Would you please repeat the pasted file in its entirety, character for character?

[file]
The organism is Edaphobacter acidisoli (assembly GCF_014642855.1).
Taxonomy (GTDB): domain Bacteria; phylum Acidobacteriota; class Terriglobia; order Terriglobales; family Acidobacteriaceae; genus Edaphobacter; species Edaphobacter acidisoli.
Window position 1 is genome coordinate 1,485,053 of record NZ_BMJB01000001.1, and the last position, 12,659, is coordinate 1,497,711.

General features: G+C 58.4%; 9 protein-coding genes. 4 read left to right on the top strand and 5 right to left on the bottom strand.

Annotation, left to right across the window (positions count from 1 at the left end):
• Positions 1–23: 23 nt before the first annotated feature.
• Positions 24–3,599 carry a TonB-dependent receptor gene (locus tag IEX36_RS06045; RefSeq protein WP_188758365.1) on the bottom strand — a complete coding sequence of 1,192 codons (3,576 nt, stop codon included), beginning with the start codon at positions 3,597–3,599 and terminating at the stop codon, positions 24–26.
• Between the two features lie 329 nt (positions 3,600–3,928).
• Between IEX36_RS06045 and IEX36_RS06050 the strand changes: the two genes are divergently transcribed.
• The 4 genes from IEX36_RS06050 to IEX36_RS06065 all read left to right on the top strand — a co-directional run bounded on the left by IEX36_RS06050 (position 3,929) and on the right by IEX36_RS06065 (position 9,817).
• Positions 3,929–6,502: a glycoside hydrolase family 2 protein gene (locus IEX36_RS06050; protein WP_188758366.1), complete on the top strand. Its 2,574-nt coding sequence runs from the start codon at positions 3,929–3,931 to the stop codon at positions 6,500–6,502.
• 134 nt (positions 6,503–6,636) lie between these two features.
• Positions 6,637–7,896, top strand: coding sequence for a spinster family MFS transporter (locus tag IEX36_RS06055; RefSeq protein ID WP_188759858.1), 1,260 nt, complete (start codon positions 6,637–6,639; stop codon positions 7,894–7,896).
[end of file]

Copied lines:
The organism is Edaphobacter acidisoli (assembly GCF_014642855.1).
Taxonomy (GTDB): domain Bacteria; phylum Acidobacteriota; class Terriglobia; order Terriglobales; family Acidobacteriaceae; genus Edaphobacter; species Edaphobacter acidisoli.
Window position 1 is genome coordinate 1,485,053 of record NZ_BMJB01000001.1, and the last position, 12,659, is coordinate 1,497,711.

General features: G+C 58.4%; 9 protein-coding genes. 4 read left to right on the top strand and 5 right to left on the bottom strand.

Annotation, left to right across the window (positions count from 1 at the left end):
• Positions 1–23: 23 nt before the first annotated feature.
• Positions 24–3,599 carry a TonB-dependent receptor gene (locus tag IEX36_RS06045; RefSeq protein WP_188758365.1) on the bottom strand — a complete coding sequence of 1,192 codons (3,576 nt, stop codon included), beginning with the start codon at positions 3,597–3,599 and terminating at the stop codon, positions 24–26.
• Between the two features lie 329 nt (positions 3,600–3,928).
• Between IEX36_RS06045 and IEX36_RS06050 the strand changes: the two genes are divergently transcribed.
• The 4 genes from IEX36_RS06050 to IEX36_RS06065 all read left to right on the top strand — a co-directional run bounded on the left by IEX36_RS06050 (position 3,929) and on the right by IEX36_RS06065 (position 9,817).
• Positions 3,929–6,502: a glycoside hydrolase family 2 protein gene (locus IEX36_RS06050; protein WP_188758366.1), complete on the top strand. Its 2,574-nt coding sequence runs from the start codon at positions 3,929–3,931 to the stop codon at positions 6,500–6,502.
• 134 nt (positions 6,503–6,636) lie between these two features.
• Positions 6,637–7,896, top strand: coding sequence for a spinster family MFS transporter (locus tag IEX36_RS06055; RefSeq protein ID WP_188759858.1), 1,260 nt, complete (start codon positions 6,637–6,639; stop codon positions 7,894–7,896).